Immigration reform is a consistent topic of discussion that plagues Congress and splits our country down the middle. Thousands of immigrants flock to the United States. The reasons range from escaping persecution to looking for a better life for one’s family or gaining access to higher education. In 2013, an immigration reform bill entitled The Border Security, Economic Opportunity, and Immigrant Modernization Act of 2013 was introduced. Authors of the bill intended to address illegal immigrants and border security but it never ended up going anywhere even though the bill will probably be remembered as one of the defining political topics of 2013. Read on to learn about the Immigration Reform Bill, what it entailed, and the arguments for and against it.
What was the Border Security, Economic Opportunity and Immigration Modernization Act of 2013?
The bill’s stated purpose was to address the issues of the approximately 11 million undocumented immigrants living within the United States’ borders “by finally committing the resources needed to secure the border, modernize and streamline our current legal immigration system, while creating a tough but fair legalization program for individuals who are currently here.”
Overall the bill was expansive and covered a number of issues, including paths to legality for illegal immigrants, border enforcement, and aiding those illegal immigrants who did not have autonomy in breaking the law–mostly children. The bill would have instituted what were called “triggers” that essentially make sure that in order to provide resources for undocumented immigrants, enforcement also needs to be stepped up. That was to ensure that the compromise that this bill created was held up on both sides of the aisle.
The bill was widely regarded as a compromise. It was created by the “Gang of Eight“–eight leading Senators spread out over both parties: Charles Schumer (D-NY), John McCain (R-AZ), Richard Durbin (D-IL), Lindsey Graham (R-SC), Robert Menendez (D-NJ), Marco Rubio (R-FL), Michael Bennet (D-CO), and Jeff Flake (R-AZ). President Barack Obama also admitted it was very much a compromise; after it passed in the Senate he stated:
The bipartisan bill that passed today was a compromise. By definition, nobody got everything they wanted. Not Democrats. Not Republicans. Not me. But the Senate bill is consistent with the key principles for commonsense reform that I – and many others – have repeatedly laid out.
While the bill passed the Senate in June 2013, it didn’t pass the House of Representatives. The Republicans in the House of Representatives announced that they had no intention of voting on it. The inaction on the House’s part may be part of the reason that President Obama announced his executive actions on immigration in November 2014.
What were the arguments in favor of the bill?
It’s no secret that there are many undocumented immigrants in the United States. But many of them make substantive contributions to our nation–they pay taxes and participate in the economy just as citizens do. However, because of their undocumented status, they live in a constant state of fear. This is especially true for the children of undocumented immigrants–morally it seems wrong to punish those who were brought to this nation as children.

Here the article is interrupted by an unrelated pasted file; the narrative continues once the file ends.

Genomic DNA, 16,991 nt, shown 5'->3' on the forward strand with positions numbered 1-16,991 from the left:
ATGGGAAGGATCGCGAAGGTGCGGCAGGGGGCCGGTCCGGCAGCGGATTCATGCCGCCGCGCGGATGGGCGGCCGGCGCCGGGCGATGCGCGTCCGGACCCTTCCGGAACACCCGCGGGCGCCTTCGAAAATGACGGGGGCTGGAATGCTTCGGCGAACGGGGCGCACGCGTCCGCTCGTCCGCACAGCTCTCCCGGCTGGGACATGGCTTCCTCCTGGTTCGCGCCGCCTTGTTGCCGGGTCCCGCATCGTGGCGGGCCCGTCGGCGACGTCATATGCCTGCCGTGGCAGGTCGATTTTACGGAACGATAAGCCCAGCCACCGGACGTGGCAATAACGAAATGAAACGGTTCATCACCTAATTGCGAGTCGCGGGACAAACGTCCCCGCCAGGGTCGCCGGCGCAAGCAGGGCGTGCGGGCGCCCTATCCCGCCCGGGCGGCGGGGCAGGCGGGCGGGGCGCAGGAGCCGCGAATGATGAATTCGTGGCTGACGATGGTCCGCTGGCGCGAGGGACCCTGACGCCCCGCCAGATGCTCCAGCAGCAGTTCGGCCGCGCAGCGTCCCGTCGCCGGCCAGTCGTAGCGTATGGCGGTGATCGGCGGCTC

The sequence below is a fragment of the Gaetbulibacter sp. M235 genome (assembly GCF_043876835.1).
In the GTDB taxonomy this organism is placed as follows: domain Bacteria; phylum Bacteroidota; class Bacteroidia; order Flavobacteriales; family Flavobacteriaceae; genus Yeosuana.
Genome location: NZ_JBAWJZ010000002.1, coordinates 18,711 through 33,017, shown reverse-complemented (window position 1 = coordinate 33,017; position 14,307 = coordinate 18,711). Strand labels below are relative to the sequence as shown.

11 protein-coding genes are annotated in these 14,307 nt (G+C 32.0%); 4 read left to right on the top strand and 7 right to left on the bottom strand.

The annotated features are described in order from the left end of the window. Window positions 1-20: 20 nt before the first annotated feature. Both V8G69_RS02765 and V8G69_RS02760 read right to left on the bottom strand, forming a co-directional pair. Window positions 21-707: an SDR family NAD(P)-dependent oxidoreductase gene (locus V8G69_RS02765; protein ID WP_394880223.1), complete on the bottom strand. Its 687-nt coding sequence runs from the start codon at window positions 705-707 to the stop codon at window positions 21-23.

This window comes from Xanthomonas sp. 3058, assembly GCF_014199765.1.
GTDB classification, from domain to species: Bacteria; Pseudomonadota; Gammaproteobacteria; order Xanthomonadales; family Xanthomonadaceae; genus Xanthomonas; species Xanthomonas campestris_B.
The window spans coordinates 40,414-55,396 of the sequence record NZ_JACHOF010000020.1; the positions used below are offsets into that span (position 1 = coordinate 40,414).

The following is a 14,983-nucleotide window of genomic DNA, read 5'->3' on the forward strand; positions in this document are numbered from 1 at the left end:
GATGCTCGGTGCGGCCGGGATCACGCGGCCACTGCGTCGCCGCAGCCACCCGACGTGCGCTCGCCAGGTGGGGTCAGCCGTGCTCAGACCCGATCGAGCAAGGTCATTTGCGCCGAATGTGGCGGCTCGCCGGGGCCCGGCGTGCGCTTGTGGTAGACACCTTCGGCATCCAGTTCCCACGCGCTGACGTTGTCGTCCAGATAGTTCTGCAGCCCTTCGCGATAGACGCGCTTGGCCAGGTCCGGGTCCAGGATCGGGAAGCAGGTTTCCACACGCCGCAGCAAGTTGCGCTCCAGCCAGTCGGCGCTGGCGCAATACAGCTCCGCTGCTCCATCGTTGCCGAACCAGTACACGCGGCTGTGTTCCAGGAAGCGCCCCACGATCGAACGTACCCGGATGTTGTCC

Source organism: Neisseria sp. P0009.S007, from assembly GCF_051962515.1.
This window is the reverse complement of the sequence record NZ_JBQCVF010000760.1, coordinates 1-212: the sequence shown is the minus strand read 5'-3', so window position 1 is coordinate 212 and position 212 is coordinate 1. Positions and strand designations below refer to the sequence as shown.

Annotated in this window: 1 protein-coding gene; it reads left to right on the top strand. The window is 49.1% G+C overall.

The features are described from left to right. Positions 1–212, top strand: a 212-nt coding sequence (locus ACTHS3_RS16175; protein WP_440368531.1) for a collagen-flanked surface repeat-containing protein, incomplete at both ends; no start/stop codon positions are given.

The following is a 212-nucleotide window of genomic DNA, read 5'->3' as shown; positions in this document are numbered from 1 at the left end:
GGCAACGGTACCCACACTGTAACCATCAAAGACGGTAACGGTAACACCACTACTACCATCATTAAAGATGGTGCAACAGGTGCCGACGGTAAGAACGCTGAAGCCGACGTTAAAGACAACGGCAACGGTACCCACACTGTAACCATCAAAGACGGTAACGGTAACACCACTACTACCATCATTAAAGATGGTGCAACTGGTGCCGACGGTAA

The pathway to becoming a legal citizen would be made easier, and the bill aimed to streamline the process out of recognition of the huge blacklog that exists when it comes to processing applications and documentation. In addition the bill would have improved our security measures, helping to further prevent influxes undocumented immigrants in the future.
Another argument in favor of the bill was that it was pretty much as good as both sides were going to get. It was a real, legitimate move toward compromise, created by leading voices from both parties. Unless something changes drastically, there are going to continue to be two parties warring for control of our government. Even though no one got everything they wanted in this bill, it was truly a compromise.
What were the arguments against the bill?
The arguments against the bill included that it rewarded people for breaking the law and entering the country illegally. They argue that providing them help now, even it it only applies to immigrants currently in the country, will encourage others to try to illegally enter American borders. In addition, there’s worry that encouraging undocumented immigrants to stay will lead to overpopulation and take jobs away from American citizens. In addition, arguments against the bill included that it didn’t go far enough, and/or made certain steps harder for undocumented immigrants.
Many believe that undocumented workers take away jobs from American citizens and therefore should not be allowed to acquire citizenship themselves. Others believe that illegal immigrants are a source of increased drug trafficking in our nation. However, we have always been a nation of immigrants. If we begin refusing citizenship to those people who have lived and worked in our country for years we step away from the traditions that make this country what it is and always will be, a nation where people come to build a better life.